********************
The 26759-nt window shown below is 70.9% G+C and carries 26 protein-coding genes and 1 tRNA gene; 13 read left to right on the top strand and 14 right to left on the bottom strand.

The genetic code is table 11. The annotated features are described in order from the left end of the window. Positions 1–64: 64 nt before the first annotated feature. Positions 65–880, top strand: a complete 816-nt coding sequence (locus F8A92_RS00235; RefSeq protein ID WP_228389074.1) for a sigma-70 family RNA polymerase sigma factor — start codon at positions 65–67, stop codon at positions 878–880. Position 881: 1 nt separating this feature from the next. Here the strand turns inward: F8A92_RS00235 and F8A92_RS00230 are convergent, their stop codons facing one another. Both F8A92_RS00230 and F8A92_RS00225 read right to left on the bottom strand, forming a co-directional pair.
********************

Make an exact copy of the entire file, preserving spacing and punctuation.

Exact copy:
The 26759-nt window shown below is 70.9% G+C and carries 26 protein-coding genes and 1 tRNA gene; 13 read left to right on the top strand and 14 right to left on the bottom strand.

The genetic code is table 11. The annotated features are described in order from the left end of the window. Positions 1–64: 64 nt before the first annotated feature. Positions 65–880, top strand: a complete 816-nt coding sequence (locus F8A92_RS00235; RefSeq protein ID WP_228389074.1) for a sigma-70 family RNA polymerase sigma factor — start codon at positions 65–67, stop codon at positions 878–880. Position 881: 1 nt separating this feature from the next. Here the strand turns inward: F8A92_RS00235 and F8A92_RS00230 are convergent, their stop codons facing one another. Both F8A92_RS00230 and F8A92_RS00225 read right to left on the bottom strand, forming a co-directional pair.